Introduction: A business trip in the not-too- distant future. Information technology used in this trip. Service-oriented architectures and Web Services. Forces affecting the adoption of Web Services and other integration techniques. Growing impact of Web Services. Service-oriented architectures and beliefs about enterprise architectures. Starting to adopt a service-oriented architecture. Part II: Managing change needed for a service-oriented architecture: Change will happen. Tips for managing change issues during development. Part III: Creating service-oriented architectures: Architectures at each stage of adoption for Web Services. Architectural options. Middle-tier architecture. Revisiting the business trip in the not-too-distant future. Part IV: Compendium of software technology for service-oriented architectures: Additional specification details. Quick reference guide. Index
Web services are leading to the use of more packaged software either as an internal service or an external service available over the Internet. These services, which will be connected together to create the information technology systems of the future, will require less custom software in our organizations and more creativity in the connections between the services. This book begins with a high-level example of how an average person in an organization might interact with a service-oriented architecture. As the book progresses, more technical detail is added in a "peeling of the onion" approach. The leadership opportunities within these developing service-oriented architectures are also explained. At the end of the book there is a compendium or "pocket library" for software technology related to service-oriented architectures.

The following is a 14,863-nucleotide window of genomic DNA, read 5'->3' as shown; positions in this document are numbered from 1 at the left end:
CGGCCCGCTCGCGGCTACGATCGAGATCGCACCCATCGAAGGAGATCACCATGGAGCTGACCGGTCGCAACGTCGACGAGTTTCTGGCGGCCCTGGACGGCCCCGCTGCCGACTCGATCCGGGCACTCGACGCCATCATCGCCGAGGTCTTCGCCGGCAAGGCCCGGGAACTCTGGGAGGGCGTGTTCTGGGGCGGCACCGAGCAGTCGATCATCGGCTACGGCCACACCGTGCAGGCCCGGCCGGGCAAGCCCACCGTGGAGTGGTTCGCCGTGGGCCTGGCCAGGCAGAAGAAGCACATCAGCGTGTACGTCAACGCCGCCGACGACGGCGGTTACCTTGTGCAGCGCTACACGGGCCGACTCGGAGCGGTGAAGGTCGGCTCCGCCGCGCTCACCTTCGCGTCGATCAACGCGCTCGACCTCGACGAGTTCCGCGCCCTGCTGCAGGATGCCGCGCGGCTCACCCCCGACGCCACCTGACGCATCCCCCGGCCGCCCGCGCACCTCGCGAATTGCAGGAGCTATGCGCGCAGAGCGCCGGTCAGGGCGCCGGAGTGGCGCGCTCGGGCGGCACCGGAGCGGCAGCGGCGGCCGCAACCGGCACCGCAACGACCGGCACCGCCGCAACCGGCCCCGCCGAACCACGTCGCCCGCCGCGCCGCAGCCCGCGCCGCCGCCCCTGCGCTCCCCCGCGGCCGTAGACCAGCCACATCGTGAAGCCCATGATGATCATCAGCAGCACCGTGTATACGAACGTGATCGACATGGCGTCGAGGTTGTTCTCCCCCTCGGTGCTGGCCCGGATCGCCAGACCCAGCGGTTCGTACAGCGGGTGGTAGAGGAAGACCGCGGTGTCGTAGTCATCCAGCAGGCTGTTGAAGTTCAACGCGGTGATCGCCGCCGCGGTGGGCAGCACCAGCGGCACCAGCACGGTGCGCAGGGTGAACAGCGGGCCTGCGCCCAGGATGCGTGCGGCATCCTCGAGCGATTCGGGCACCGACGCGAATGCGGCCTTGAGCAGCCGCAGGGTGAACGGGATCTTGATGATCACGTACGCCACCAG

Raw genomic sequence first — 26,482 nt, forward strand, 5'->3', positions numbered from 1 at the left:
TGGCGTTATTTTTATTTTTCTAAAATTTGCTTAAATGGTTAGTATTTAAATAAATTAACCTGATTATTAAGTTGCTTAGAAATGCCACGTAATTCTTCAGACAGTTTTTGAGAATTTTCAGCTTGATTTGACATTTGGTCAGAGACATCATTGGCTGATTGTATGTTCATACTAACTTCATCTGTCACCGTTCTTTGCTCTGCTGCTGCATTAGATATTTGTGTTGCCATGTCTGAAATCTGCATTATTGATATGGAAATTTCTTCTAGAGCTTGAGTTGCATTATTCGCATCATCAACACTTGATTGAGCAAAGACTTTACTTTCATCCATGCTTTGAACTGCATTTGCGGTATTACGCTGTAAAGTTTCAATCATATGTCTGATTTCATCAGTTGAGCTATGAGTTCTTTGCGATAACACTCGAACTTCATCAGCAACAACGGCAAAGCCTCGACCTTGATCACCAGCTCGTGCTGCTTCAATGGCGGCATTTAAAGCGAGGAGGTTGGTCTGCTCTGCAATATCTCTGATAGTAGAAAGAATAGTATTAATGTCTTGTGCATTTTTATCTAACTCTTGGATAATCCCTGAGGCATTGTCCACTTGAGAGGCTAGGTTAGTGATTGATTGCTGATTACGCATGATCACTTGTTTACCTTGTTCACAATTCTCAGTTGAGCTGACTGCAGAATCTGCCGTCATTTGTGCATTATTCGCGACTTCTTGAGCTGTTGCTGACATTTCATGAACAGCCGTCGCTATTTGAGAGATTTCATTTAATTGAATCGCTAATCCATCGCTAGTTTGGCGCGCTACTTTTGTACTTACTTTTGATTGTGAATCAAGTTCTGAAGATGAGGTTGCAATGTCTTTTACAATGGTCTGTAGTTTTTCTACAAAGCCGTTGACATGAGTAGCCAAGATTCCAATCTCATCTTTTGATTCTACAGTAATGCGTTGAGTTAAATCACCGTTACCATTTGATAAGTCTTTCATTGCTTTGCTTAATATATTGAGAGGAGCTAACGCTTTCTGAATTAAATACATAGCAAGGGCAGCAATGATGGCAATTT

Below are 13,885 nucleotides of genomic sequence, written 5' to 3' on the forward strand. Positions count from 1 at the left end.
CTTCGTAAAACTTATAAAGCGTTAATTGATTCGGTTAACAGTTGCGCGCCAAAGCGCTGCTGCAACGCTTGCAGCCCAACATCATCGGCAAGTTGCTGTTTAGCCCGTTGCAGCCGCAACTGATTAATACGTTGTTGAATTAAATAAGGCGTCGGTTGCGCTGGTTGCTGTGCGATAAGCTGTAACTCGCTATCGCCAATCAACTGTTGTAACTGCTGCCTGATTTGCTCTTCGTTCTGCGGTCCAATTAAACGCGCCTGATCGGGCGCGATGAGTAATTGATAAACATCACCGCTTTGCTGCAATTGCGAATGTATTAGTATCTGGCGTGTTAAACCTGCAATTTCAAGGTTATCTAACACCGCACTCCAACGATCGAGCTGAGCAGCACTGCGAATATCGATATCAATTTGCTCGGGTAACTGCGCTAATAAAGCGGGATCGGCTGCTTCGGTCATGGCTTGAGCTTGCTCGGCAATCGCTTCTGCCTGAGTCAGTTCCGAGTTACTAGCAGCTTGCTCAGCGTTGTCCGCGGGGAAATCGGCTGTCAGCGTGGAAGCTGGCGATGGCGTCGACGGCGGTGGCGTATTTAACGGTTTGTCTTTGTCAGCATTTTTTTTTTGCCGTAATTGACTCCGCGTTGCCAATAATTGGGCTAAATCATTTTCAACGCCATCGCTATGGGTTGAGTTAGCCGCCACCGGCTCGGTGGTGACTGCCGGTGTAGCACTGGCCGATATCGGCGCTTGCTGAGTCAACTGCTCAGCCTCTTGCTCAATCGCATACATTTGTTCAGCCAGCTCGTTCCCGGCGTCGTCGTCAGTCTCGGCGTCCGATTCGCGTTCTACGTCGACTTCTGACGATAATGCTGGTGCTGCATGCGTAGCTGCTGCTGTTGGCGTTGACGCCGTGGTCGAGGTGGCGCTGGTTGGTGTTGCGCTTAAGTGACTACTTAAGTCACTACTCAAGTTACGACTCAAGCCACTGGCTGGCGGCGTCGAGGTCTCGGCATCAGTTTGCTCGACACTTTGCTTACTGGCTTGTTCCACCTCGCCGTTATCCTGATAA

· Only web services book to cover both data management and software engineering perspectives, excellent resource for ALL members of IT teams · Jargon free, highly illustrated, with introduction that anyone can read that then leads into increasing technical detail · Provides a set of leadership principles and suggested application for using this technology.
IT managers, technical leads, analysts, programmers, and consultants
- No. of pages:
- © Morgan Kaufmann 2003
- 1st April 2003
- Morgan Kaufmann
- Paperback ISBN:
- eBook ISBN:
"The discussion on the common beliefs about enterprise architectures and how they relate to Web services is a gem and worth the price of the book. Similarly insightful chapters cover the impact of Web services on the enterprise, adoption steps and change management issues in implementing Web services projects. This a great book that every manager contemplating a Web services project should read." - Toufic Boubez, Ph.D., Author of "Building Web Services with Java: Making Sense of XML, SOAP, WSDL and UDDI"
Douglas K. Barry specializes in enterprise architecture with an emphasis in service-oriented architecture, database systems, and object technology, His practice is aimed at accelerating your understanding and use of software technology. He is an author, columnist, guest lecturer, international speaker, and mentor. Mr. Barry has consulted to over 80 companies operating in the areas of finance, stock trading, computer-aided design, telecommunications, electronic catalogs, software development, manufacturing, and military applications.
Barry and Associates, Burnsville, Minnesota, USA